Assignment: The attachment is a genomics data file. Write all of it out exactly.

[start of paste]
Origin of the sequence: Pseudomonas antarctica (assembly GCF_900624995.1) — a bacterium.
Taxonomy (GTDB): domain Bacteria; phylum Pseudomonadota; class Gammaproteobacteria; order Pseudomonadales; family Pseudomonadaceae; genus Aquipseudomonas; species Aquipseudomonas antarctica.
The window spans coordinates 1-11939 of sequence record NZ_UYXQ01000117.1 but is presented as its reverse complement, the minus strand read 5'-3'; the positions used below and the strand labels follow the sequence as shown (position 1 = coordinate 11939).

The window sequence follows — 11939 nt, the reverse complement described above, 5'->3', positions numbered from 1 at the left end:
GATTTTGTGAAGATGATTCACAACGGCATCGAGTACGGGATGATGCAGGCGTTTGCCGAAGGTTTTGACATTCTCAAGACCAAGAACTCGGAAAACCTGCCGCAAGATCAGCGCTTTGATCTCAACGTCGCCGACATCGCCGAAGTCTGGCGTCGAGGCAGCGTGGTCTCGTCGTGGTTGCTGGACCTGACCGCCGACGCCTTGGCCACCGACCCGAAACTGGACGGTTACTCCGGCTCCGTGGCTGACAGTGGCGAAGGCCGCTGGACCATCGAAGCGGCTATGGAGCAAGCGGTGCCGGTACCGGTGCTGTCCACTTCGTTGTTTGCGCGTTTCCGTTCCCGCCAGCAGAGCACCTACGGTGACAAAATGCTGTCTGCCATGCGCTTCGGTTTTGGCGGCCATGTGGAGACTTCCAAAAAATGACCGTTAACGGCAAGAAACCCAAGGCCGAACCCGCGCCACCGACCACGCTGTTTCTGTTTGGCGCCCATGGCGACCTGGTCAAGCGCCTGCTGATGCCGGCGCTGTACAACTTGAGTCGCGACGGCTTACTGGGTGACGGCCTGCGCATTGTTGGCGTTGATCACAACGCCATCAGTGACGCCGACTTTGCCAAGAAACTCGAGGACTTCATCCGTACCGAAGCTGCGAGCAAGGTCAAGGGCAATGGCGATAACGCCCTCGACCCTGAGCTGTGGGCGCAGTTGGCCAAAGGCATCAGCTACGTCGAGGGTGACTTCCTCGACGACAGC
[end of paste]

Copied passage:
Origin of the sequence: Pseudomonas antarctica (assembly GCF_900624995.1) — a bacterium.
Taxonomy (GTDB): domain Bacteria; phylum Pseudomonadota; class Gammaproteobacteria; order Pseudomonadales; family Pseudomonadaceae; genus Aquipseudomonas; species Aquipseudomonas antarctica.
The window spans coordinates 1-11939 of sequence record NZ_UYXQ01000117.1 but is presented as its reverse complement, the minus strand read 5'-3'; the positions used below and the strand labels follow the sequence as shown (position 1 = coordinate 11939).

The window sequence follows — 11939 nt, the reverse complement described above, 5'->3', positions numbered from 1 at the left end:
GATTTTGTGAAGATGATTCACAACGGCATCGAGTACGGGATGATGCAGGCGTTTGCCGAAGGTTTTGACATTCTCAAGACCAAGAACTCGGAAAACCTGCCGCAAGATCAGCGCTTTGATCTCAACGTCGCCGACATCGCCGAAGTCTGGCGTCGAGGCAGCGTGGTCTCGTCGTGGTTGCTGGACCTGACCGCCGACGCCTTGGCCACCGACCCGAAACTGGACGGTTACTCCGGCTCCGTGGCTGACAGTGGCGAAGGCCGCTGGACCATCGAAGCGGCTATGGAGCAAGCGGTGCCGGTACCGGTGCTGTCCACTTCGTTGTTTGCGCGTTTCCGTTCCCGCCAGCAGAGCACCTACGGTGACAAAATGCTGTCTGCCATGCGCTTCGGTTTTGGCGGCCATGTGGAGACTTCCAAAAAATGACCGTTAACGGCAAGAAACCCAAGGCCGAACCCGCGCCACCGACCACGCTGTTTCTGTTTGGCGCCCATGGCGACCTGGTCAAGCGCCTGCTGATGCCGGCGCTGTACAACTTGAGTCGCGACGGCTTACTGGGTGACGGCCTGCGCATTGTTGGCGTTGATCACAACGCCATCAGTGACGCCGACTTTGCCAAGAAACTCGAGGACTTCATCCGTACCGAAGCTGCGAGCAAGGTCAAGGGCAATGGCGATAACGCCCTCGACCCTGAGCTGTGGGCGCAGTTGGCCAAAGGCATCAGCTACGTCGAGGGTGACTTCCTCGACGACAGC